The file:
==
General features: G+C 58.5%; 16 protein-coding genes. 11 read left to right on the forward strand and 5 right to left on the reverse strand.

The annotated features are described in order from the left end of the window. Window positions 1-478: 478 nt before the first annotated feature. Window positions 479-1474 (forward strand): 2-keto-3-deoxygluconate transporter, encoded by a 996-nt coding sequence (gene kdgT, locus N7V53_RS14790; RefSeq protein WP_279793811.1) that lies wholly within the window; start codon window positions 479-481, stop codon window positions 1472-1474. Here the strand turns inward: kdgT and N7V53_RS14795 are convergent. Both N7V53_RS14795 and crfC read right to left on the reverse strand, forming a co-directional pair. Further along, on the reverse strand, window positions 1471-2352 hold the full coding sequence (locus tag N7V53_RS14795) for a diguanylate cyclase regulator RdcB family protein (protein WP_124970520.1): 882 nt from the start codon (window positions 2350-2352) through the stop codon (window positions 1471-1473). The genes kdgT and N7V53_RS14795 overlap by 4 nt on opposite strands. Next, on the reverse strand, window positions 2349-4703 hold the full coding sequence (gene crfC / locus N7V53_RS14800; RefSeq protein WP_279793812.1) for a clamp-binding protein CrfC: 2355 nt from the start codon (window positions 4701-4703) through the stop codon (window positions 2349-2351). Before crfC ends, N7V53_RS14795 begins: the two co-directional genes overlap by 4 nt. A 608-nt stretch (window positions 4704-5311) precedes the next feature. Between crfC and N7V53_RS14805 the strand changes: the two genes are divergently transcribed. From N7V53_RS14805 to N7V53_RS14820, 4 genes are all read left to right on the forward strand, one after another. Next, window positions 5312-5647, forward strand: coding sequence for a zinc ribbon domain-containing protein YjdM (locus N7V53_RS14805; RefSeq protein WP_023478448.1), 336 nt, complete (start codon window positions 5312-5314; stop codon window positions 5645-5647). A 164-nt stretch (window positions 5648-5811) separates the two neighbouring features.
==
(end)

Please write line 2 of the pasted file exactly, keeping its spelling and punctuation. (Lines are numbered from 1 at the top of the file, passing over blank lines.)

The annotated features are described in order from the left end of the window. Window positions 1-478: 478 nt before the first annotated feature. Window positions 479-1474 (forward strand): 2-keto-3-deoxygluconate transporter, encoded by a 996-nt coding sequence (gene kdgT, locus N7V53_RS14790; RefSeq protein WP_279793811.1) that lies wholly within the window; start codon window positions 479-481, stop codon window positions 1472-1474. Here the strand turns inward: kdgT and N7V53_RS14795 are convergent. Both N7V53_RS14795 and crfC read right to left on the reverse strand, forming a co-directional pair. Further along, on the reverse strand, window positions 1471-2352 hold the full coding sequence (locus tag N7V53_RS14795) for a diguanylate cyclase regulator RdcB family protein (protein WP_124970520.1): 882 nt from the start codon (window positions 2350-2352) through the stop codon (window positions 1471-1473). The genes kdgT and N7V53_RS14795 overlap by 4 nt on opposite strands. Next, on the reverse strand, window positions 2349-4703 hold the full coding sequence (gene crfC / locus N7V53_RS14800; RefSeq protein WP_279793812.1) for a clamp-binding protein CrfC: 2355 nt from the start codon (window positions 4701-4703) through the stop codon (window positions 2349-2351). Before crfC ends, N7V53_RS14795 begins: the two co-directional genes overlap by 4 nt. A 608-nt stretch (window positions 4704-5311) precedes the next feature. Between crfC and N7V53_RS14805 the strand changes: the two genes are divergently transcribed. From N7V53_RS14805 to N7V53_RS14820, 4 genes are all read left to right on the forward strand, one after another. Next, window positions 5312-5647, forward strand: coding sequence for a zinc ribbon domain-containing protein YjdM (locus N7V53_RS14805; RefSeq protein WP_023478448.1), 336 nt, complete (start codon window positions 5312-5314; stop codon window positions 5645-5647). A 164-nt stretch (window positions 5648-5811) separates the two neighbouring features.